Sattar is 54 years old and a widow. Her husband died nearly 20 years ago. She has had a business of hand-embroidery for the past fifteen years. After the death of her husband, she aimed to give her children a good and reasonable status in the society. This compelled her to start her own business, now she has become the best earning resource in her household. She is a mother of three children and is responsible for providing them with the basic necessities of life.
Sattar wants to expand her business. She requested a loan of Rs 35,000 to buy raw materials such as thread, sequins, and pearls in large quantities to meet increasing demand for her work. She also shared her dream of running a training center for girls of her village. She would teach embroidery skills so the girls can help her expand her business and also earn money for themselves. Sattar’s daughters also assist her in fulfilling orders on time.
About Kashf Foundation
Kashf Foundation is one of the leading microfinance providers in Pakistan, focused on expanding financial access for poor women across the country. The organization’s economic empowerment program has grown from 913 clients in 1999 to 284,653 clients as of May 2012, with a current outstanding portfolio of US$32 million.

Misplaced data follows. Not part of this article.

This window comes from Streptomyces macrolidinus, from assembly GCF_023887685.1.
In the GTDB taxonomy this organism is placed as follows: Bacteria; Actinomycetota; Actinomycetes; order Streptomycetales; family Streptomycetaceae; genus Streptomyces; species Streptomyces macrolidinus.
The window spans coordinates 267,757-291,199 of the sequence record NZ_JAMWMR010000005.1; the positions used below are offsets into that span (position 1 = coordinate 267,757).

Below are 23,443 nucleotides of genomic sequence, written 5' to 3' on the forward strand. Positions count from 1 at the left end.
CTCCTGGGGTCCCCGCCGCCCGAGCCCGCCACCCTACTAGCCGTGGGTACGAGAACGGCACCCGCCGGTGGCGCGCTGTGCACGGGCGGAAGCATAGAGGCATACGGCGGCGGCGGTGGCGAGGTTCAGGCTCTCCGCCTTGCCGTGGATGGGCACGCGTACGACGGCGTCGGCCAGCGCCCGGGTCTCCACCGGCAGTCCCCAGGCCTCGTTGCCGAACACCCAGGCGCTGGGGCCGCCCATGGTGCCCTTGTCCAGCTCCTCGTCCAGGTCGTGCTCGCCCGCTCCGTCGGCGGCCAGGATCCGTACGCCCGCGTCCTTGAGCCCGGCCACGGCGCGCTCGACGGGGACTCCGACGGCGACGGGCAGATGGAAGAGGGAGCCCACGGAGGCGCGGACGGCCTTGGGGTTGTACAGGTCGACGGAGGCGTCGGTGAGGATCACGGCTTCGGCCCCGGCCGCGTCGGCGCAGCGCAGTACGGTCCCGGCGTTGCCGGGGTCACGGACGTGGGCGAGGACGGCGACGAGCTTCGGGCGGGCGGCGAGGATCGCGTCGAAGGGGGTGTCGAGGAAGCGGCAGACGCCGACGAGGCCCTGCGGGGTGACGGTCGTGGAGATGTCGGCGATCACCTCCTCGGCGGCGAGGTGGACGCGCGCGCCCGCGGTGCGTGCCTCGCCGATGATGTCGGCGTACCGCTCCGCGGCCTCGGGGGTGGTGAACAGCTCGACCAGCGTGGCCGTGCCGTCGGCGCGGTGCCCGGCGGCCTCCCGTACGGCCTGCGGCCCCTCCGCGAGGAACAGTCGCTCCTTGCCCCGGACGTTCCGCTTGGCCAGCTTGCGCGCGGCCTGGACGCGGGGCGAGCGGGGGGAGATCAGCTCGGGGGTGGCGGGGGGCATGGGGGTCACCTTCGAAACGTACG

Kashf has trained over 227,000 clients in basic financial literacy and systemized financial education since 2010, in addition to providing training in gender justice and empowerment to over 12,500 participants since 2011. This group includes clients, their husbands and adolescent boys in their communities.
Over the past 16 years, Kashf has disbursed an estimated 2 million loans. Today, it operates in 16 districts in Punjab province and 1 district in Sindh province through a network of 157 branches. It plans to open 19 new branches to cover all four of Pakistan’s provinces.